Ms. Wood has envisioned an annual Recycle Art Exhibition to display the many creations that could be completed and made available on a yearly basis. She is excited that her students are not only learning different art forms but are also getting an education in different cultures, various architectural designs, the influence of Mexican and Native American heritages, as well as disciplinary lessons. Who knows, one ingenious idea by one very talented teacher, which has moved from summer camp to classroom, may just end up fostering a way of life for her students.
Many of the creative arts teachers, such as Art and Music, are being laid off and classes cut due to budgetary constraints. Those that remain in the classroom actually have to dig deep into their own pockets for many classroom supplies because of these very constraints. One local art teach still found a way to overcome these circumstances even though she, like all teachers, long for the return of a sound, thriving economy able to provide all that they, as teachers, need to successfully accomplish their objectives in the classroom.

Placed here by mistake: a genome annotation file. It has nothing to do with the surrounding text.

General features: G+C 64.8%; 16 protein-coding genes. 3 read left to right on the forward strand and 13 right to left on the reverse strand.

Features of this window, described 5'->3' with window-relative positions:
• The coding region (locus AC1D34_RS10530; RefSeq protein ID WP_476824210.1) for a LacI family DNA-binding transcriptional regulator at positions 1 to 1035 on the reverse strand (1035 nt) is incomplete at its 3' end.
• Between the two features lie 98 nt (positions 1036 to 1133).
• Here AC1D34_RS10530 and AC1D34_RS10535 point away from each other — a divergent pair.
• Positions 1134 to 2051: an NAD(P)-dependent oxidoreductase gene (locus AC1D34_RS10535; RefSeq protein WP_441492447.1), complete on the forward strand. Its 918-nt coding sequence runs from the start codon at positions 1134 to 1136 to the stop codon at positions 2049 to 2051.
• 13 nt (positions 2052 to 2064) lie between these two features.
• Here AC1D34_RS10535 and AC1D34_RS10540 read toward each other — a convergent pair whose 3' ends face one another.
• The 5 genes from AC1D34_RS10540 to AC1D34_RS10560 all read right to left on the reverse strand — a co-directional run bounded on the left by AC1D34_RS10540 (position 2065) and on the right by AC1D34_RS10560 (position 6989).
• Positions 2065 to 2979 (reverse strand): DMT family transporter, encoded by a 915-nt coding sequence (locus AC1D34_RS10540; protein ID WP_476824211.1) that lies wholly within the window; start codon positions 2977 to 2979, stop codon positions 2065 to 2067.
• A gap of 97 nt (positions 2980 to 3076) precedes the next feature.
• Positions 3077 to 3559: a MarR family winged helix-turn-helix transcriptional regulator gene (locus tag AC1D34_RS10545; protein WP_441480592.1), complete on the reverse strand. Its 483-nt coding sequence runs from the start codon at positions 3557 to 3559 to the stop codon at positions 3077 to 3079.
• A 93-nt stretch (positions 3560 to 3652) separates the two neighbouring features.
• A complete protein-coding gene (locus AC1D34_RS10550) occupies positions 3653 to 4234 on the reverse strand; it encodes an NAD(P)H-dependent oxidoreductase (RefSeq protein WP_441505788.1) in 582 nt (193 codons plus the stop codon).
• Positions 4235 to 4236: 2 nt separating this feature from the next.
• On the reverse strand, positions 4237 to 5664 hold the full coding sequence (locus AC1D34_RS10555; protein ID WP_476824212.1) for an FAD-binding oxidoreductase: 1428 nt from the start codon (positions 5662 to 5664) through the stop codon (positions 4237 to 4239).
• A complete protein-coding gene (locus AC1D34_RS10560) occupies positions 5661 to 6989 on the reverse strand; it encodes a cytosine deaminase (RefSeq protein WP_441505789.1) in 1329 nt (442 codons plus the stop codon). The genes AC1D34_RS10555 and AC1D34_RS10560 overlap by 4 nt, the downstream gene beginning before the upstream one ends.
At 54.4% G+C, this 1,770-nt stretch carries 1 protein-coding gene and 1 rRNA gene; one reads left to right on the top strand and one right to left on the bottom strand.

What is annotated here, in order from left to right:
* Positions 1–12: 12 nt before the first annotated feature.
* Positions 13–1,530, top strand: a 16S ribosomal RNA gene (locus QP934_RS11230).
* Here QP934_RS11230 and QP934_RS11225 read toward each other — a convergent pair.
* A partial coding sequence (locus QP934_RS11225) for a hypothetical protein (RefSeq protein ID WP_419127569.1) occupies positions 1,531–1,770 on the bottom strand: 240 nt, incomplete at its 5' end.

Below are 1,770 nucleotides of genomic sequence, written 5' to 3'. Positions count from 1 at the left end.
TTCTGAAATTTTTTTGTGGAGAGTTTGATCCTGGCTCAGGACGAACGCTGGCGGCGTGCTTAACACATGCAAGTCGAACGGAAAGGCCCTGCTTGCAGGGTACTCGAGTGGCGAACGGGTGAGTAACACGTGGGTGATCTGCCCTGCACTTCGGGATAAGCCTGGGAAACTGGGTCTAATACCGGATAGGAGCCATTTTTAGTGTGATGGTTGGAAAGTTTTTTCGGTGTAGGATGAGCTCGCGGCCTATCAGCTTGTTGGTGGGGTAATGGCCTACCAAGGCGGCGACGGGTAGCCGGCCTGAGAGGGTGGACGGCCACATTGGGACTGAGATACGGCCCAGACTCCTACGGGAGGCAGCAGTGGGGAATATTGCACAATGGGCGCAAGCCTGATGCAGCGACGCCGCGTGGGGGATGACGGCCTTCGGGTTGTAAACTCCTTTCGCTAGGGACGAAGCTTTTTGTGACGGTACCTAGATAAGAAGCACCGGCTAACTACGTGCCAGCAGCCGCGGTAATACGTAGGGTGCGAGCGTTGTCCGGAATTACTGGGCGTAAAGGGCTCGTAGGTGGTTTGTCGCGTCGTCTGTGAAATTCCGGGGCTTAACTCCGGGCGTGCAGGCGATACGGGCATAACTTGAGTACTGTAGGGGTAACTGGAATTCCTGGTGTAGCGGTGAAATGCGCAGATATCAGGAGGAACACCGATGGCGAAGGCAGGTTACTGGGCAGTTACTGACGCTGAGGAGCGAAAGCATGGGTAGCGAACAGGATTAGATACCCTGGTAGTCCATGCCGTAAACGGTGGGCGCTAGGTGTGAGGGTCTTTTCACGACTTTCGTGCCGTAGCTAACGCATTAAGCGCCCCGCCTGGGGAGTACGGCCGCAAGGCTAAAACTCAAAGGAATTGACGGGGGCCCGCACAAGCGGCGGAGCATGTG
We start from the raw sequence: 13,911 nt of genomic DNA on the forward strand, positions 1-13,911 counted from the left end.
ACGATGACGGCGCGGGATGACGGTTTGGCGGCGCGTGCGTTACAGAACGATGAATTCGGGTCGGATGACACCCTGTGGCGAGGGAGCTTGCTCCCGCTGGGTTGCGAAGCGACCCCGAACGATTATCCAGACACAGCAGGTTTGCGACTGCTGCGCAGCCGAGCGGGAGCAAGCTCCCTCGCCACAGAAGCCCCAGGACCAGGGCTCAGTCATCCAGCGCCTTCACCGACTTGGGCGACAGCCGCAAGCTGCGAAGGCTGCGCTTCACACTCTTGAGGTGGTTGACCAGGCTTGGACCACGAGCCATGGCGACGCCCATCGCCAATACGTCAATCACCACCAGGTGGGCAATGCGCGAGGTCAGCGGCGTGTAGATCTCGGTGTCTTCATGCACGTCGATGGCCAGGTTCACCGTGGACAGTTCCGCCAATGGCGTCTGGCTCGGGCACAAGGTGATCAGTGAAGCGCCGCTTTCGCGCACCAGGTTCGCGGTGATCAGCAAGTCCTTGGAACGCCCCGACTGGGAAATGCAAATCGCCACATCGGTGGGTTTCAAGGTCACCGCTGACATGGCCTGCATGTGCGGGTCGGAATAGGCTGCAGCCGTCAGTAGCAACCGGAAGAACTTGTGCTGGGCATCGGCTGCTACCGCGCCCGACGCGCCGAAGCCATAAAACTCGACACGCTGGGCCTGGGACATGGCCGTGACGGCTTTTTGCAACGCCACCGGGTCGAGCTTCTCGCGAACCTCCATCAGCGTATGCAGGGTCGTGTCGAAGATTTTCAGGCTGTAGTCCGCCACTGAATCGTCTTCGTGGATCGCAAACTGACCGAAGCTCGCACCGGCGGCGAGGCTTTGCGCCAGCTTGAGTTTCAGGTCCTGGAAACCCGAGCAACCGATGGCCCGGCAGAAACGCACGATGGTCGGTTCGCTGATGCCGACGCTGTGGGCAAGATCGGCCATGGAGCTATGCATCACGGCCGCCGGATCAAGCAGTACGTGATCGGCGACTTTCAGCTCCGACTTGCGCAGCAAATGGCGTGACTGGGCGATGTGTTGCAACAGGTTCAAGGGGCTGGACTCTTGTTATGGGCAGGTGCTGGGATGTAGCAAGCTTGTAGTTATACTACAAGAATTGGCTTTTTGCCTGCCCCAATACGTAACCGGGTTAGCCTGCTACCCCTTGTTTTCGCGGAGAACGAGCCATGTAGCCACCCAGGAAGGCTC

Shown working on the Native American tin hawk project in
Ms. Wood’s HCMS classroom are: (L-R) Jordan McClain, Derius Thomas,
Devon Thomas, Aquil Snell, Elizabeth Duncan, Broq James,
teacher Melissa Wood, Kayla Johnson and Kira Ogwal.
This Mexican scene is the first tin picture completed by
Melissa Wood’s Art class at Henry County Middle School.
HCMS Art teacher Melissa Wood holds the small picture that
served as the model for the 4’ x 4’ tin picture behind her.